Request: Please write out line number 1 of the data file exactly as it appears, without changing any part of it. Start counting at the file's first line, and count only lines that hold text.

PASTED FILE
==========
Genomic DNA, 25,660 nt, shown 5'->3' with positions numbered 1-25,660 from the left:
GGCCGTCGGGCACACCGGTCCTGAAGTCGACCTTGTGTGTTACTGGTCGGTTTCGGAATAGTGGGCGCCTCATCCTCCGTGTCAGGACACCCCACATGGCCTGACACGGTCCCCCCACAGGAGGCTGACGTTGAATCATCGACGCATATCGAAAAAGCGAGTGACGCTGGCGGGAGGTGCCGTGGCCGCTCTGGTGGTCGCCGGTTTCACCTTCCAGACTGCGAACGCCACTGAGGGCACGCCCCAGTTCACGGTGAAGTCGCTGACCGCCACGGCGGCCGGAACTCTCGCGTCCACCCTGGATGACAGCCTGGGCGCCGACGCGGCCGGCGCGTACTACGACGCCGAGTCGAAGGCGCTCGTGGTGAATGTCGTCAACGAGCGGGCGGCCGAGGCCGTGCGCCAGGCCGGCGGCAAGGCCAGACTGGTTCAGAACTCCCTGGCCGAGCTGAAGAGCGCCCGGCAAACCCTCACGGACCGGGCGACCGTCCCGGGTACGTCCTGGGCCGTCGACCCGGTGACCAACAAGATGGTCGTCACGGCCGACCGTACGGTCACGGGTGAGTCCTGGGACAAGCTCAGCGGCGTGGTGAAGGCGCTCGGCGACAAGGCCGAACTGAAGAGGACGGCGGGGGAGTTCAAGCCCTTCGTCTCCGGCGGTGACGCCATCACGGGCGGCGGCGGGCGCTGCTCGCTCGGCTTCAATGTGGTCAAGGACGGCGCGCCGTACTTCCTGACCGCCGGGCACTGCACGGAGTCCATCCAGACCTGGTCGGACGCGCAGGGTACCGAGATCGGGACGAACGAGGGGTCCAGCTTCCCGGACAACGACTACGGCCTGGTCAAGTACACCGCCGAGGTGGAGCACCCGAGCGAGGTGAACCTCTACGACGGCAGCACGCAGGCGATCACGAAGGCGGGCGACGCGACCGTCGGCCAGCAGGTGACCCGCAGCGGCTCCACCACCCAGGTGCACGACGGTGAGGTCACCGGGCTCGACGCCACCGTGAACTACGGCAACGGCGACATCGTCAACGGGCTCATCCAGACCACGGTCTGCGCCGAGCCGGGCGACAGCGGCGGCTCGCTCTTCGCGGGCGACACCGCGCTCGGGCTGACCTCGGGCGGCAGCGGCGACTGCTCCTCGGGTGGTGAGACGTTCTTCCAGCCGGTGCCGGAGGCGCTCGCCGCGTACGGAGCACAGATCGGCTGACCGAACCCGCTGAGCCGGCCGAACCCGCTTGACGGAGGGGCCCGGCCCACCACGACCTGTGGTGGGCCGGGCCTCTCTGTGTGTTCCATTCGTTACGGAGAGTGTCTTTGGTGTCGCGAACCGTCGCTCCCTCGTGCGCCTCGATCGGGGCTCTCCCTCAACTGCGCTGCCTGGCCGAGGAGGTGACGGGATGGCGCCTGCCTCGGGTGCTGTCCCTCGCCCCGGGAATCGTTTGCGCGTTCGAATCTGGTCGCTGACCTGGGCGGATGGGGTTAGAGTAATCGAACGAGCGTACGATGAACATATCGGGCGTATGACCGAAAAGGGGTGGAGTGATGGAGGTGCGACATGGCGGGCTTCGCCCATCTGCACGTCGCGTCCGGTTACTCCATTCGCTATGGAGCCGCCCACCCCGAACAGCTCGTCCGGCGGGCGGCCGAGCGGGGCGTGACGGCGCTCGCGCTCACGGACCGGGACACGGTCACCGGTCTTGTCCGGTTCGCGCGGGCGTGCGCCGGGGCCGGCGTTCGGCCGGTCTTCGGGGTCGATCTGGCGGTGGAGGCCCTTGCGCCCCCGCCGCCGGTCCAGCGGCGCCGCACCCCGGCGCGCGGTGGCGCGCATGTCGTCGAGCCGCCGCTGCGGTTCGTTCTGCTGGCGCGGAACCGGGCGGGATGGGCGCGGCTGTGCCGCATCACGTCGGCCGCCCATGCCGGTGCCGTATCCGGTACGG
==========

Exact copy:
Genomic DNA, 25,660 nt, shown 5'->3' with positions numbered 1-25,660 from the left: